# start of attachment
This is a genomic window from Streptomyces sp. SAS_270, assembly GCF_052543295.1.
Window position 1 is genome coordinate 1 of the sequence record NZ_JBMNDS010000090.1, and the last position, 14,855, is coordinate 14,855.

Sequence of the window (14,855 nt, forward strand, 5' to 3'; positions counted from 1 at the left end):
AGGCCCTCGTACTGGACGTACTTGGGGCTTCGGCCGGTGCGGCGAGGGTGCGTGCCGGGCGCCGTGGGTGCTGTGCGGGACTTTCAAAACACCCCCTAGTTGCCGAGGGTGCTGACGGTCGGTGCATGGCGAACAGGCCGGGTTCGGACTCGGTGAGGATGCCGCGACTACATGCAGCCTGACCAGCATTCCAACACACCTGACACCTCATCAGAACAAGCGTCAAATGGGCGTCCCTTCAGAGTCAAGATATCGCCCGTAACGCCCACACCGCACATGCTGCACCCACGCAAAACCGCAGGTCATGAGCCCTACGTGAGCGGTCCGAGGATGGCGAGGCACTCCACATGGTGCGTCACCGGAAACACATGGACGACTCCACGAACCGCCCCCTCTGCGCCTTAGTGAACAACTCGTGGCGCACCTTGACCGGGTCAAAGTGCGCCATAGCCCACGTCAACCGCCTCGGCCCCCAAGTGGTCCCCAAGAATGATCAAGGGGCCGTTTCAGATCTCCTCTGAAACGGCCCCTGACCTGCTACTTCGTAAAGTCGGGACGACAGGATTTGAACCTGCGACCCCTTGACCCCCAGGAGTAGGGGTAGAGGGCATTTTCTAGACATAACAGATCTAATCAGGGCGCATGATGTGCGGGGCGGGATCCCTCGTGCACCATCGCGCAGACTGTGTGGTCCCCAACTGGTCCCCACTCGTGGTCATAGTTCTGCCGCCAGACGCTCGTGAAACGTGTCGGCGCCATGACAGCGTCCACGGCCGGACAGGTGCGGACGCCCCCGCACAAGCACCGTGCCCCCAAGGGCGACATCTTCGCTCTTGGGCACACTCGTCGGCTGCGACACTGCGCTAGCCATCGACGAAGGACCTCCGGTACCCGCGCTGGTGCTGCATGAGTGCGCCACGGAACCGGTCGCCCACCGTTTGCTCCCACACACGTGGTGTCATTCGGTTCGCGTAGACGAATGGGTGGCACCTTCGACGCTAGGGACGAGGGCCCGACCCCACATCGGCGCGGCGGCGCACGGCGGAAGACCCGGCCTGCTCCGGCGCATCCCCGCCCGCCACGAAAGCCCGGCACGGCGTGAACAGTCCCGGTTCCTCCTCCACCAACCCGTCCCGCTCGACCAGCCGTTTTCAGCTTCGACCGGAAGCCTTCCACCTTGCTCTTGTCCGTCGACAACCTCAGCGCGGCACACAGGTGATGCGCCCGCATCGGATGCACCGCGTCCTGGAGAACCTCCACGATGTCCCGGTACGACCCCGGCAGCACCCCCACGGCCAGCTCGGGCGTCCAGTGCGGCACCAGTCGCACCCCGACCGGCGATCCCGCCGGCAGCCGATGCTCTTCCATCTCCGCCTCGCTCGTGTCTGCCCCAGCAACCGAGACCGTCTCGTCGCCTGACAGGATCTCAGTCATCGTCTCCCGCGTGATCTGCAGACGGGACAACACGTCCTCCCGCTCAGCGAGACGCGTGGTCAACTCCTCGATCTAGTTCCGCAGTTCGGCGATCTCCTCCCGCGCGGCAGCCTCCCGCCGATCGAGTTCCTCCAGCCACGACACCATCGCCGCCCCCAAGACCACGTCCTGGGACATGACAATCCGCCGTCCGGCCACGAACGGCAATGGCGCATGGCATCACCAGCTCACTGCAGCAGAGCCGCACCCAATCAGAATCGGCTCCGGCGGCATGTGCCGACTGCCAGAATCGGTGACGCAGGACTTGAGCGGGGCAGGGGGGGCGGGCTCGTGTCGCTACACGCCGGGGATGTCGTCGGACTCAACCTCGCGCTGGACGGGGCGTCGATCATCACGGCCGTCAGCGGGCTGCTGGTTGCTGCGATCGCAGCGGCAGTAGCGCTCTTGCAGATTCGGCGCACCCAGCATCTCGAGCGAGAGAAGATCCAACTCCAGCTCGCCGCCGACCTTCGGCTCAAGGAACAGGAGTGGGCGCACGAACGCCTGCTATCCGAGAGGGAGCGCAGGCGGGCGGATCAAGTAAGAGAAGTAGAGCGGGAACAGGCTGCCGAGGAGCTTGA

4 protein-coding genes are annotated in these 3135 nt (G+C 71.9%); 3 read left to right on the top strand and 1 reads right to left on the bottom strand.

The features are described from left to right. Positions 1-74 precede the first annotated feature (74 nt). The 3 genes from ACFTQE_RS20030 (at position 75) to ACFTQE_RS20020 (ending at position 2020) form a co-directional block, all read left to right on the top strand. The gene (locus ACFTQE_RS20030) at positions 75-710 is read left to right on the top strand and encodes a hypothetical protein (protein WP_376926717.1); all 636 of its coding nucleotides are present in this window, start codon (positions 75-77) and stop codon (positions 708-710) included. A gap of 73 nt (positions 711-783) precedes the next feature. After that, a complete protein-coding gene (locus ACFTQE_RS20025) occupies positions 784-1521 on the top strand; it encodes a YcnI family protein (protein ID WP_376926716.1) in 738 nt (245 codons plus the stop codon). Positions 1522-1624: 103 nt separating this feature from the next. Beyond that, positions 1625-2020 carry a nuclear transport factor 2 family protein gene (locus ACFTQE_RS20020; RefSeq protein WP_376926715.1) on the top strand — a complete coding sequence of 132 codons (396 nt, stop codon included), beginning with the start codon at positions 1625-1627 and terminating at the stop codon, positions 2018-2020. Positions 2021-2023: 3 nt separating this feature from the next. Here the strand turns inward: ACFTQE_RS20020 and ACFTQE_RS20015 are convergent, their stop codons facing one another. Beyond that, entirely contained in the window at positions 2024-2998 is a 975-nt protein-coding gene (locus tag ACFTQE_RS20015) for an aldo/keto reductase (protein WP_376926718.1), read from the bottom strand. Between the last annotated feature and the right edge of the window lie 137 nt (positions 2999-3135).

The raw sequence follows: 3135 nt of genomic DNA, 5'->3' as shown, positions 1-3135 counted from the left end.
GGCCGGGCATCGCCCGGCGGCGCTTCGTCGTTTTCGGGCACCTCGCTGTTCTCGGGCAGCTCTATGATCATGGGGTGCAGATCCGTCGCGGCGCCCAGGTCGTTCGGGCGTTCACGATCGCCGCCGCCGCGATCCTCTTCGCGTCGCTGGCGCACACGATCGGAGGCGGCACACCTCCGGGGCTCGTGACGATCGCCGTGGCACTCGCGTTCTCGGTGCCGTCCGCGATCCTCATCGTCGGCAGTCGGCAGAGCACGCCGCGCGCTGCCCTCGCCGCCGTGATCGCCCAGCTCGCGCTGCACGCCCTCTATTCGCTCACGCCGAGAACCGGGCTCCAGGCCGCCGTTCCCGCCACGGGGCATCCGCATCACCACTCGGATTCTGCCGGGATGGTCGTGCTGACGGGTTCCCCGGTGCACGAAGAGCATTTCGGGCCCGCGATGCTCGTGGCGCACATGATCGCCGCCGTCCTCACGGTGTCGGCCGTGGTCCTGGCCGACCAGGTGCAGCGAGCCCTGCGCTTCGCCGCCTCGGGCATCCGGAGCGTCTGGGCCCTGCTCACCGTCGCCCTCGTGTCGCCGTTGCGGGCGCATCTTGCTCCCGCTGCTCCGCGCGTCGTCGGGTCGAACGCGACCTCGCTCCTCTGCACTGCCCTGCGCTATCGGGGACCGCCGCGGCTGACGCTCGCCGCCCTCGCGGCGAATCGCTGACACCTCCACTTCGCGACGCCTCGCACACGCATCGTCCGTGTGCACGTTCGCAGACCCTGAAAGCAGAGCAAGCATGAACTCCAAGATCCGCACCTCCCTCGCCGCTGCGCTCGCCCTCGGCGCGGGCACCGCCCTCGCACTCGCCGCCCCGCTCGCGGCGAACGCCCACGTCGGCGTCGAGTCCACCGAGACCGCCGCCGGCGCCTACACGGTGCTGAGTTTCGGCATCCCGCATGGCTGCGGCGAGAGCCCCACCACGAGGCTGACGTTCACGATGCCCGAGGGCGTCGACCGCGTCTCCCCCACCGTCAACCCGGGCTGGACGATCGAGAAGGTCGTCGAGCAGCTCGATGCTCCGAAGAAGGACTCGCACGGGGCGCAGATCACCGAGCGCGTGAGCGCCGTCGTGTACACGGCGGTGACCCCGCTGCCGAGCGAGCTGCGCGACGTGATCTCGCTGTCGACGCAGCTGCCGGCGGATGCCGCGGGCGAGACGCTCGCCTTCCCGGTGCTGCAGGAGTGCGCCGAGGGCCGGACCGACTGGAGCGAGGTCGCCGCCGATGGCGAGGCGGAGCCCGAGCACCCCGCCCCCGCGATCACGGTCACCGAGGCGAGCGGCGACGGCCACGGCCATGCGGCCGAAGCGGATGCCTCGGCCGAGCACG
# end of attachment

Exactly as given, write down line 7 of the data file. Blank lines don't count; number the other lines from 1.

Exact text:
The raw sequence follows: 3135 nt of genomic DNA, 5'->3' as shown, positions 1-3135 counted from the left end.